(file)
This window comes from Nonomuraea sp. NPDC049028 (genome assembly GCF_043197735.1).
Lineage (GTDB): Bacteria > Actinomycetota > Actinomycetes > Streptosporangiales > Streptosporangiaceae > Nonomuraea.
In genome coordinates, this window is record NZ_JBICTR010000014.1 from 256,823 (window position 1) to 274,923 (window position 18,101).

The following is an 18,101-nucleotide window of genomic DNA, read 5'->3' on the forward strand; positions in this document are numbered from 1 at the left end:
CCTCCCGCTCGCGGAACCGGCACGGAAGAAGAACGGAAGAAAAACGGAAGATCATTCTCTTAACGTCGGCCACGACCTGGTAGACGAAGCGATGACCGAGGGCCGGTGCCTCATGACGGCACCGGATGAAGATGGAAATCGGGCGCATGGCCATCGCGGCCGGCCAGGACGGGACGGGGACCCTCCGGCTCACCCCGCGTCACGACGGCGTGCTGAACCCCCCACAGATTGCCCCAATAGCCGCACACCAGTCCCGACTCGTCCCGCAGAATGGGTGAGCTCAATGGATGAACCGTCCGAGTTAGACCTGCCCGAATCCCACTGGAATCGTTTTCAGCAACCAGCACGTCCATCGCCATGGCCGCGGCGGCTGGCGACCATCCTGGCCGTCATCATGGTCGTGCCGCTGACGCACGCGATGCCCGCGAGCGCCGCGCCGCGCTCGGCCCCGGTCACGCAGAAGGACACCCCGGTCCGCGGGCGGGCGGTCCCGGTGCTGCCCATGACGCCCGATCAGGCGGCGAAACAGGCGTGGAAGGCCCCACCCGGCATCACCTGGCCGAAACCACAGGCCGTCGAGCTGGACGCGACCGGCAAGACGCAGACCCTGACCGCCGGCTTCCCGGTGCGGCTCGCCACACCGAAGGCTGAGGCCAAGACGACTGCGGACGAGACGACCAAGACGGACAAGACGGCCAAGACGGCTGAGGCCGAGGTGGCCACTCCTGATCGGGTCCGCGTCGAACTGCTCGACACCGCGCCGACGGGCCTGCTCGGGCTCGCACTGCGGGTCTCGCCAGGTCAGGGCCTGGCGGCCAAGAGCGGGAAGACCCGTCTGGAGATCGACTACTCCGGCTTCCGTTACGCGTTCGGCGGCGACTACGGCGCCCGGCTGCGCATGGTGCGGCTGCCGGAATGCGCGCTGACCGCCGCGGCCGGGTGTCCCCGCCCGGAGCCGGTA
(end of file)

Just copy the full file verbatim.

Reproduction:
This window comes from Nonomuraea sp. NPDC049028 (genome assembly GCF_043197735.1).
Lineage (GTDB): Bacteria > Actinomycetota > Actinomycetes > Streptosporangiales > Streptosporangiaceae > Nonomuraea.
In genome coordinates, this window is record NZ_JBICTR010000014.1 from 256,823 (window position 1) to 274,923 (window position 18,101).

The following is an 18,101-nucleotide window of genomic DNA, read 5'->3' on the forward strand; positions in this document are numbered from 1 at the left end:
CCTCCCGCTCGCGGAACCGGCACGGAAGAAGAACGGAAGAAAAACGGAAGATCATTCTCTTAACGTCGGCCACGACCTGGTAGACGAAGCGATGACCGAGGGCCGGTGCCTCATGACGGCACCGGATGAAGATGGAAATCGGGCGCATGGCCATCGCGGCCGGCCAGGACGGGACGGGGACCCTCCGGCTCACCCCGCGTCACGACGGCGTGCTGAACCCCCCACAGATTGCCCCAATAGCCGCACACCAGTCCCGACTCGTCCCGCAGAATGGGTGAGCTCAATGGATGAACCGTCCGAGTTAGACCTGCCCGAATCCCACTGGAATCGTTTTCAGCAACCAGCACGTCCATCGCCATGGCCGCGGCGGCTGGCGACCATCCTGGCCGTCATCATGGTCGTGCCGCTGACGCACGCGATGCCCGCGAGCGCCGCGCCGCGCTCGGCCCCGGTCACGCAGAAGGACACCCCGGTCCGCGGGCGGGCGGTCCCGGTGCTGCCCATGACGCCCGATCAGGCGGCGAAACAGGCGTGGAAGGCCCCACCCGGCATCACCTGGCCGAAACCACAGGCCGTCGAGCTGGACGCGACCGGCAAGACGCAGACCCTGACCGCCGGCTTCCCGGTGCGGCTCGCCACACCGAAGGCTGAGGCCAAGACGACTGCGGACGAGACGACCAAGACGGACAAGACGGCCAAGACGGCTGAGGCCGAGGTGGCCACTCCTGATCGGGTCCGCGTCGAACTGCTCGACACCGCGCCGACGGGCCTGCTCGGGCTCGCACTGCGGGTCTCGCCAGGTCAGGGCCTGGCGGCCAAGAGCGGGAAGACCCGTCTGGAGATCGACTACTCCGGCTTCCGTTACGCGTTCGGCGGCGACTACGGCGCCCGGCTGCGCATGGTGCGGCTGCCGGAATGCGCGCTGACCGCCGCGGCCGGGTGTCCCCGCCCGGAGCCGGTA